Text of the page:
Bootstrapped, episode 48, “Gabriel Weinberg of DuckDuckGo”

We chat with special guest Gabriel Weinberg of DuckDuckGo. We cover the full gamut from bootstrapping, VC, competing against Google, Perl, privacy, advertising, remote work, finding customers, biz dev and Gabriel’s new book Traction.

He’s really making the rounds, isn’t he:

PS - I really wish you guys had a transcript, even if it’s not perfect.

Yeah, he is but he was still interesting.

Transcripts would be nice I suppose.

Perhaps it’s just me, but maybe there are others in my boat: I simply don’t get anything out of listening to podcasts. If I’m doing something else (driving, coding, whatever), I concentrate on that, and so what’s said goes in one ear and out the other. I could make the time to sit down and just listen, but a half an hour here, a half an hour there is a fairly big tax on my time, especially when compared to reading, which for me is far faster than listening, and easier to do a few minutes here, a few there.

I realize that it costs money to get the transcripts done, so not everyone’s going to want to make that happen, and I’m cool with that. I just think yours happens to be worthwhile and I’d love to read it!

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Yeah, as we lose money on the Podcast it’s hard to justify the added cost of getting them transcribed. I’m hoping somebody comes out with an affordable podcast transcription service.

It’s just you. I listen to podcasts while driving, and I’m paying them full attention. Driving skills are automatic.

If I’m coding though, yes, I cannot listen - so I pause them.

P.S. There is a way to produce an automatic (hence pretty poor) transcription with Youtube:

Out of a sample size of two, we’re running 50/50 right now. I suspect that I’m in a minority, but over time I’ve read similar things from other people, though.

I live in Italy: driving requires constant attention:-) And I don’t have a long commute in any event.

Anyway, if they don’t have the money to spend on it, that pretty much settles the matter.

I prefer reading as well. I avoid most podcasts that don’t have a transcript for exactly this reason (Bootstrapped is the only one I listen to, and even then it lies on my disk for weeks before I get around to listening to it).

[quote=“davidw, post:4, topic:1975”]
If I’m doing something else (driving, coding, whatever), I concentrate on that, and so what’s said goes in one ear and out the other.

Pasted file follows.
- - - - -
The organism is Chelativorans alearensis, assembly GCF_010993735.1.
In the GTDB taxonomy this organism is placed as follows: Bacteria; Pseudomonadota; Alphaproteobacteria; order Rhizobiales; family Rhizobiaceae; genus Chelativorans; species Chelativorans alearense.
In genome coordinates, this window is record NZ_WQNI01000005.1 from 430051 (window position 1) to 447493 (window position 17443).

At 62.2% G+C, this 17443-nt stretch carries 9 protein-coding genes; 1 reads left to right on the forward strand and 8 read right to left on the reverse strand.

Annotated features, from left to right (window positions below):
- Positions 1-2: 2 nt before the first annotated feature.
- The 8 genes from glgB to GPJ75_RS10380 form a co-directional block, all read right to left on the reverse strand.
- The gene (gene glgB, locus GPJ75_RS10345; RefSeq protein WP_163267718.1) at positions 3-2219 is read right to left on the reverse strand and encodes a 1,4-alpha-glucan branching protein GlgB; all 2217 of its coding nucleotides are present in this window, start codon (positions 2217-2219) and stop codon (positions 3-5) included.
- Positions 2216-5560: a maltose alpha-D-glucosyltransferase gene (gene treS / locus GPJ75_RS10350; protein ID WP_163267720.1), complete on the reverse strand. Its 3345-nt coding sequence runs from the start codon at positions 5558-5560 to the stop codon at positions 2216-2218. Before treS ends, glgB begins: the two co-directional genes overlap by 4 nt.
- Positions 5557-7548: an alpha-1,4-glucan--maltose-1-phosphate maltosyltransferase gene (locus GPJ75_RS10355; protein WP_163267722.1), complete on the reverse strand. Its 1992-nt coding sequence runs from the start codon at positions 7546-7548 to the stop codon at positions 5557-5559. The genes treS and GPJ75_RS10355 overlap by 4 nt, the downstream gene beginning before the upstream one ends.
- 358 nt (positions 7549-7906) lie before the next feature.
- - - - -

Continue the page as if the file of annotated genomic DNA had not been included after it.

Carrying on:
[/quote]I find I can get some listening in while exercising or doing yard/house work. For shows such as Bootstrapped with a lot of banter about personal topics and interests, perhaps a 2-3 paragraph summary of key business points would be more useful than a complete transcript.

I appreciate Ian continuing to fund the podcast; I wonder if summaries would improve discoverability of it.

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My preferences has changed over time. I used to prefer to read. Nowadays I prefer to listen.

It is just that when I have time to read I’d rather do something useful for my client or my side project. The only time I can get new information is when I’m driving or running on a treadmill, and that pretty much limits me to podcasts.

Uh, that explains. Driving on highways (or anywhere) in Canada is monotonous and boring.

Bootstrapped is the only one you need!

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More robust summaries probably would be nice I suppose.

I bus to the day job. I find that it creates time for me to work on the non-programming parts of my business, especially the parts where I just have to think about my options. If I don’t have any meaty decisions to make (hah!) or if my brain is just not at all in the business, I’ll listen to a podcast. If the podcast is good it’ll teach me something and/or inspire me so that that time isn’t just wasted.

To my knowledge, none of the podcasts I listen to have transcripts. If they did and I knew about it, I’d probably consume them a little more frequently, such as reading a paragraph here or there between tasks at work where I don’t think I could get into an audio podcast but I have like two minute gap in actionable things.

Rob and Mike have a transcript. It’s not perfect - it’s not edited, and sometimes you have to figure out what a word is, but for me it’s 100% better than having to listen:

If I’m on the bus, I’ll read with my Android phone.